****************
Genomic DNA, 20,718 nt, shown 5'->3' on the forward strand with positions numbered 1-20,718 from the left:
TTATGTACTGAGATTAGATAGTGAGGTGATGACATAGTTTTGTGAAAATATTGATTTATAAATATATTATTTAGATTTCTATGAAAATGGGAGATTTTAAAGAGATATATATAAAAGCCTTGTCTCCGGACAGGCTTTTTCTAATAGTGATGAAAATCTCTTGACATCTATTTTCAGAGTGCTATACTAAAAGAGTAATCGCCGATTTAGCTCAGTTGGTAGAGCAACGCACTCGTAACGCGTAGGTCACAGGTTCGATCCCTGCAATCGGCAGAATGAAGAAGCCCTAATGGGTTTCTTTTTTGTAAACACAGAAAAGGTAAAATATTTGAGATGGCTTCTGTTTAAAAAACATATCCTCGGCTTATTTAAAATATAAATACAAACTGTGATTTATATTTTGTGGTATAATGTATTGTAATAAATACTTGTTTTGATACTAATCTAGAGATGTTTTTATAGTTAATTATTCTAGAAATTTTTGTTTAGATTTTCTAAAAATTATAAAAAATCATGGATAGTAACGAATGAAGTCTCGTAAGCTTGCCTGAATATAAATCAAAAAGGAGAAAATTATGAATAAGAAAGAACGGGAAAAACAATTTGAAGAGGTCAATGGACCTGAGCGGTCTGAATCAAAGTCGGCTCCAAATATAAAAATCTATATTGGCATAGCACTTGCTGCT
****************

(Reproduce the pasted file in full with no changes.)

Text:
Genomic DNA, 20,718 nt, shown 5'->3' on the forward strand with positions numbered 1-20,718 from the left:
TTATGTACTGAGATTAGATAGTGAGGTGATGACATAGTTTTGTGAAAATATTGATTTATAAATATATTATTTAGATTTCTATGAAAATGGGAGATTTTAAAGAGATATATATAAAAGCCTTGTCTCCGGACAGGCTTTTTCTAATAGTGATGAAAATCTCTTGACATCTATTTTCAGAGTGCTATACTAAAAGAGTAATCGCCGATTTAGCTCAGTTGGTAGAGCAACGCACTCGTAACGCGTAGGTCACAGGTTCGATCCCTGCAATCGGCAGAATGAAGAAGCCCTAATGGGTTTCTTTTTTGTAAACACAGAAAAGGTAAAATATTTGAGATGGCTTCTGTTTAAAAAACATATCCTCGGCTTATTTAAAATATAAATACAAACTGTGATTTATATTTTGTGGTATAATGTATTGTAATAAATACTTGTTTTGATACTAATCTAGAGATGTTTTTATAGTTAATTATTCTAGAAATTTTTGTTTAGATTTTCTAAAAATTATAAAAAATCATGGATAGTAACGAATGAAGTCTCGTAAGCTTGCCTGAATATAAATCAAAAAGGAGAAAATTATGAATAAGAAAGAACGGGAAAAACAATTTGAAGAGGTCAATGGACCTGAGCGGTCTGAATCAAAGTCGGCTCCAAATATAAAAATCTATATTGGCATAGCACTTGCTGCT